What factors push us to sacrifice an animal?

How far are we willing to go, in the name of science? Under what conditions does an individual set aside his empathy and commit acts contrary to his convictions, such as killing an animal? It is to these questions that the psychologist Laurent Bègue-Shankland tries to provide answers in a book, Faced with animals: our emotions, our prejudices, our ambivalences (Odile Jacob, 352 pages, €22.90). The professor of social psychology at Grenoble-Alpes University and director of the Maison des sciences de l’homme-Alpes recounts a vast scientific experiment conducted from 2018 to 2021, which aims to adapt a famous psychosocial research, the experience of Milgram, adapting it to an animal “victim”.

In the 1960s, the American Stanley Milgram had caused a stir by conducting work that was disturbing to say the least: overwhelmed by Hannah Arendt’s reflections on the “banality of evil” after the trial of Nazi war criminal Adolf Eichmann, the psychologist wanted to test to what extent individuals subject to authority are capable of going against their conscience and committing acts of torture. The experiments, which relied on a dummy device and the participation of actors, had shown that, under the order of an authority figure, a majority of people were ready to inflict maximum electric shocks.

This experience, “a thousand times reproduced, a thousand times validated, with different variables”according to neuropsychiatrist Boris Cyrulnik, ” is one of the most well-known research in the social sciences today, notes Laurent Bègue-Shankland. Reproductions of this experiment demonstrate that the sightings weren’t just specific to 1960s America.” For the French psychologist, the explanations given by Milgram remain fragmentary: “Stanley Milgram speaks of the disempowerment of the individual. In his idea, the individual becomes a performing robot. It is spectacular as an explanation, but partly excessive. » In Milgram’s system, in fact, some refused the order of torture. Why this differentiated response? Why did some retain their capacity for insubordination?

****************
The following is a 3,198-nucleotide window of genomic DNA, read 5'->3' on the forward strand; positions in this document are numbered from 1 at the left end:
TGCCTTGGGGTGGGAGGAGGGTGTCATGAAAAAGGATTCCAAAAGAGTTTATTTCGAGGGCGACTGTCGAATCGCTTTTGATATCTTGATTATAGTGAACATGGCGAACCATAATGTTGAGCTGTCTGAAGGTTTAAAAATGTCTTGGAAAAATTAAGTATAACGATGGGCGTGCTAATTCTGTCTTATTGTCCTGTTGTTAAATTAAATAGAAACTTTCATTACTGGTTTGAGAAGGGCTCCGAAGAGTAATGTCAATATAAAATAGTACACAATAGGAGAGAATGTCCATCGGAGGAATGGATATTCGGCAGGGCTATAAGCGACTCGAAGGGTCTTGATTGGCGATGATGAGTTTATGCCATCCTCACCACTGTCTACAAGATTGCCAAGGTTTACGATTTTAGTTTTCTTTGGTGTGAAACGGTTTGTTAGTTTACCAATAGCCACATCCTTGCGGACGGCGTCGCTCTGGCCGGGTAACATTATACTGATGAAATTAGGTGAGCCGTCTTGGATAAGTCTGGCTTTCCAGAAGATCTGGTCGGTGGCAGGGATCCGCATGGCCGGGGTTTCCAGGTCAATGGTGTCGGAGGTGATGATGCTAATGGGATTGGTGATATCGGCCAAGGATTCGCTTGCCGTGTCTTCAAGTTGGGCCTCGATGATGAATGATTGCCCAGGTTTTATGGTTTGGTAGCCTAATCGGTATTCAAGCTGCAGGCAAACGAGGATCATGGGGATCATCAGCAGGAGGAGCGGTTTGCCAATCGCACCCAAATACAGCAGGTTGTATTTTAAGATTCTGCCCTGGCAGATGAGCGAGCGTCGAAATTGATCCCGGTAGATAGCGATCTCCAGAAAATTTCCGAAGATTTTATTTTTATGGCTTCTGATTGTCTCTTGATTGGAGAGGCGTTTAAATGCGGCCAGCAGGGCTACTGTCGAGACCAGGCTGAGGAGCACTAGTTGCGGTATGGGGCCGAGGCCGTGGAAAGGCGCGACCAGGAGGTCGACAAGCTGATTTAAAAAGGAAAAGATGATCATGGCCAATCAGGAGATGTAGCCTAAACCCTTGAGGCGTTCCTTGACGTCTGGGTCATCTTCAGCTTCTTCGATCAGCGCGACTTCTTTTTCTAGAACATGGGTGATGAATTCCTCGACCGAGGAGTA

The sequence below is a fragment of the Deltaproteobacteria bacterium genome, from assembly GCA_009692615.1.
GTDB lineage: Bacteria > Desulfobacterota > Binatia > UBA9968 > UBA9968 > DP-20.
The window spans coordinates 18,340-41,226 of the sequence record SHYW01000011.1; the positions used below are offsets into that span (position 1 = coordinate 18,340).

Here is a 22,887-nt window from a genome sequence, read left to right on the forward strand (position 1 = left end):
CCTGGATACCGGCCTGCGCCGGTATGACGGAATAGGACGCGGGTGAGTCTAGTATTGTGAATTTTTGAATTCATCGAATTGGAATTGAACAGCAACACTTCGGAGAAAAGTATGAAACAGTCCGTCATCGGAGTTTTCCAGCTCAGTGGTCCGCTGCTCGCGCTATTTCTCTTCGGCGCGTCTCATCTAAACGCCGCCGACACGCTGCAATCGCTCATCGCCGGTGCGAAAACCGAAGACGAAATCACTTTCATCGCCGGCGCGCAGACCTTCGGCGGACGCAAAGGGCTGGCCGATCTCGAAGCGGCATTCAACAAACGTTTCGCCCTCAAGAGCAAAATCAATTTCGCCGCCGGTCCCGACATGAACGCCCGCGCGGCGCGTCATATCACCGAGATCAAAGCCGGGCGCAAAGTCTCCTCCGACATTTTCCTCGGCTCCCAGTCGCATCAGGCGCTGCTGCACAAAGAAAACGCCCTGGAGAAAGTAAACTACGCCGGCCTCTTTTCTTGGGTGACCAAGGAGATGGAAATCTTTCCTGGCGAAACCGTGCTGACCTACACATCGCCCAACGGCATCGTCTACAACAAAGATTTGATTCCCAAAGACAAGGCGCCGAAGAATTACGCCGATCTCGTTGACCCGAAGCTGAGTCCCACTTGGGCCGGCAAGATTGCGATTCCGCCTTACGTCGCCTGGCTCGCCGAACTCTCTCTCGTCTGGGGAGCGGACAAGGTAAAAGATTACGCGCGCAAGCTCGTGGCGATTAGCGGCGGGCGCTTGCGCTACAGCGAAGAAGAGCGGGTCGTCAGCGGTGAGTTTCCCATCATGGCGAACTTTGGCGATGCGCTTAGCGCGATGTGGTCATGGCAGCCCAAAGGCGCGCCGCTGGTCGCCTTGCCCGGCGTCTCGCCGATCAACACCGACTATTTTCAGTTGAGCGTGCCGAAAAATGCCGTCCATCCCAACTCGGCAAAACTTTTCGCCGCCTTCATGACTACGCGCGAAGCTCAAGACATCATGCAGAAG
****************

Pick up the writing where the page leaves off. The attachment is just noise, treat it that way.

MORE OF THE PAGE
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For the neuropsychiatrist and ethologist Boris Cyrulnik, who also signs the preface to Laurent Bègue-Shankland’s book, the phenomenon of submission deposited in our own memory: “We all have an imprint of the benefit paid at the beginning of our life by submission to authority, it is the relationship of influence with our mother. Submission brings us enormous benefits, for example it allows us to learn at school, but there are key moments when we access inner freedom, the age of the “no” around 3 years old and the adolescence, where we define ourselves in relation to ourselves and more in relation to our mother. »

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